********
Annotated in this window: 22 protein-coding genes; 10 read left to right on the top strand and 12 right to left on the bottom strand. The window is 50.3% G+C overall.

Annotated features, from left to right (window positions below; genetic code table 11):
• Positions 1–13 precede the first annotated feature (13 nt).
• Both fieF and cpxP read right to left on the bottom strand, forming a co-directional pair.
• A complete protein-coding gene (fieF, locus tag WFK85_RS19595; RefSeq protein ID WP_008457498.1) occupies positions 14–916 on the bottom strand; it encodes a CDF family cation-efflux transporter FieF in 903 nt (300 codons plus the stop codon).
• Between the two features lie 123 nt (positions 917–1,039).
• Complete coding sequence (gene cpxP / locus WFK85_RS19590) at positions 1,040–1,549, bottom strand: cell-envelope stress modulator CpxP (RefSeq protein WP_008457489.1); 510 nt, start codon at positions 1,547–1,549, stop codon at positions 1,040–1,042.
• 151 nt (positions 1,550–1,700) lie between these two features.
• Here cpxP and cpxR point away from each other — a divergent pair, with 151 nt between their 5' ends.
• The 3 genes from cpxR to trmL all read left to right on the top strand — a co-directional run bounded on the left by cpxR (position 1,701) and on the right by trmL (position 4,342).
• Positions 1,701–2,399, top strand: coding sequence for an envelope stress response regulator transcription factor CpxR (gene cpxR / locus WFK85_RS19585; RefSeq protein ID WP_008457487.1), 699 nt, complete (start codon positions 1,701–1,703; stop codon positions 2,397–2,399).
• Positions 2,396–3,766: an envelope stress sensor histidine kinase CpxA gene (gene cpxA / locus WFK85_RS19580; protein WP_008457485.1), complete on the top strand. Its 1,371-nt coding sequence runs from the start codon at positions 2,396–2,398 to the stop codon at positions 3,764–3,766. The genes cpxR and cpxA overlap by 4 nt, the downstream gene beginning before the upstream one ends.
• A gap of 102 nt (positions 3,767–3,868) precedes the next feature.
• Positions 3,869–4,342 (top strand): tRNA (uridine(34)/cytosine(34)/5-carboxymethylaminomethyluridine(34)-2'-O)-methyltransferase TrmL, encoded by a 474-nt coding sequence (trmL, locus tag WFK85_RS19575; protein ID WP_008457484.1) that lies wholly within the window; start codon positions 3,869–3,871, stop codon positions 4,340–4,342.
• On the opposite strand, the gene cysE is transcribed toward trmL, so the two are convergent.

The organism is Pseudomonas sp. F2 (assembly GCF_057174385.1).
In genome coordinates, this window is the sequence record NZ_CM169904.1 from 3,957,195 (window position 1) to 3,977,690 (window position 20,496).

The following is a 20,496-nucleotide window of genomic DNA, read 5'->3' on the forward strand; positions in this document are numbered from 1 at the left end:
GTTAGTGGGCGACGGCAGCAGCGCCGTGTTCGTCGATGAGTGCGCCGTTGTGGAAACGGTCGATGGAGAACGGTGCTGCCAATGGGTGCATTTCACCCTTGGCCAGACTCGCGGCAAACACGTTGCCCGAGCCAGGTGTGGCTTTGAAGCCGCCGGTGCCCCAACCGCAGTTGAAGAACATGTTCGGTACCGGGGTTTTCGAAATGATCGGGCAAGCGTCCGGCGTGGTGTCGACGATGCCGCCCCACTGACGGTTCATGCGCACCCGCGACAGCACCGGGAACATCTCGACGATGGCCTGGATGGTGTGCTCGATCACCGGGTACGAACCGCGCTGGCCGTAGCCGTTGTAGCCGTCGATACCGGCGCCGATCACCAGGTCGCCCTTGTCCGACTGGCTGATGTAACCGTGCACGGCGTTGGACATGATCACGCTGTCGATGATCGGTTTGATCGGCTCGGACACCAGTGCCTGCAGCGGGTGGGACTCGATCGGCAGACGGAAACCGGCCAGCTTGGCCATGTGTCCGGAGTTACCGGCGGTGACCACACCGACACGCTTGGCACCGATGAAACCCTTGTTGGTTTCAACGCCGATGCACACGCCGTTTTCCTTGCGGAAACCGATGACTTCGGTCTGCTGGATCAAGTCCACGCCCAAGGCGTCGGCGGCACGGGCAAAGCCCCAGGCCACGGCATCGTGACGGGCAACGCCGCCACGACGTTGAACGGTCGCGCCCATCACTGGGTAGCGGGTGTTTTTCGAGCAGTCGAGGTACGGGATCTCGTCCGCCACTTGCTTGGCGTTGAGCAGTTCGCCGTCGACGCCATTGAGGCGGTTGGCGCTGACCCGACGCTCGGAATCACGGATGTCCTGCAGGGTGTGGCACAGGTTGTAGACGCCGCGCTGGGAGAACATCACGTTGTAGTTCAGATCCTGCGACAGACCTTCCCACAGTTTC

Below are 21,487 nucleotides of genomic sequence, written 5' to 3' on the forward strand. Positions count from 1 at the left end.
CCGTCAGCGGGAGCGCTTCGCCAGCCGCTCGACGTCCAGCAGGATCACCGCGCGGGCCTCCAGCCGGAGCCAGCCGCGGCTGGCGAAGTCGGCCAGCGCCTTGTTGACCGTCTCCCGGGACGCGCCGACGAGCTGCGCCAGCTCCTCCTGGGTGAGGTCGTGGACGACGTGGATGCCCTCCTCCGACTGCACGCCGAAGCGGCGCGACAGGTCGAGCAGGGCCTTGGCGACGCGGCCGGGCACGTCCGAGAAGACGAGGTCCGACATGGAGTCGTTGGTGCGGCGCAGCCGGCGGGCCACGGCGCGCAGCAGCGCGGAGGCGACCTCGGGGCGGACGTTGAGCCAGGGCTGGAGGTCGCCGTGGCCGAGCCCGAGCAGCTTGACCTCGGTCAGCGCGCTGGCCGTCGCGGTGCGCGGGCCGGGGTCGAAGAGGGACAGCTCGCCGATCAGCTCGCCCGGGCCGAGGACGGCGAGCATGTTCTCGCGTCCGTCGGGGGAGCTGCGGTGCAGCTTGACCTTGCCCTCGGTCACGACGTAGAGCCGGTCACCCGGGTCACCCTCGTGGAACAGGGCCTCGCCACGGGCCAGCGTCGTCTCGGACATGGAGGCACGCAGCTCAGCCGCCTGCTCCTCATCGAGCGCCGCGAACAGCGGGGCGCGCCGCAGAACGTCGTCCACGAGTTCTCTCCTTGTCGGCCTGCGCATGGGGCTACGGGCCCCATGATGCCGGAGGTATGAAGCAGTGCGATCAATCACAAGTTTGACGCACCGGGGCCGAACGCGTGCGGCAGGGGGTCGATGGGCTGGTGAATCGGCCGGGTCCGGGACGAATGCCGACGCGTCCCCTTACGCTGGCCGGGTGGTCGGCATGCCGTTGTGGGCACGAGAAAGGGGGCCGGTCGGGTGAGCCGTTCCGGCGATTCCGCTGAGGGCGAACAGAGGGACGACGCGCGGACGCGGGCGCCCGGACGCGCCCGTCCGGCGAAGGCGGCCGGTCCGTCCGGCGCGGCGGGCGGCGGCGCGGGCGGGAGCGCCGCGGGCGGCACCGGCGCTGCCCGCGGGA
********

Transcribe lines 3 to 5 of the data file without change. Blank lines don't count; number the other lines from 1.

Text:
• Positions 1–13 precede the first annotated feature (13 nt).
• Both fieF and cpxP read right to left on the bottom strand, forming a co-directional pair.
• A complete protein-coding gene (fieF, locus tag WFK85_RS19595; RefSeq protein ID WP_008457498.1) occupies positions 14–916 on the bottom strand; it encodes a CDF family cation-efflux transporter FieF in 903 nt (300 codons plus the stop codon).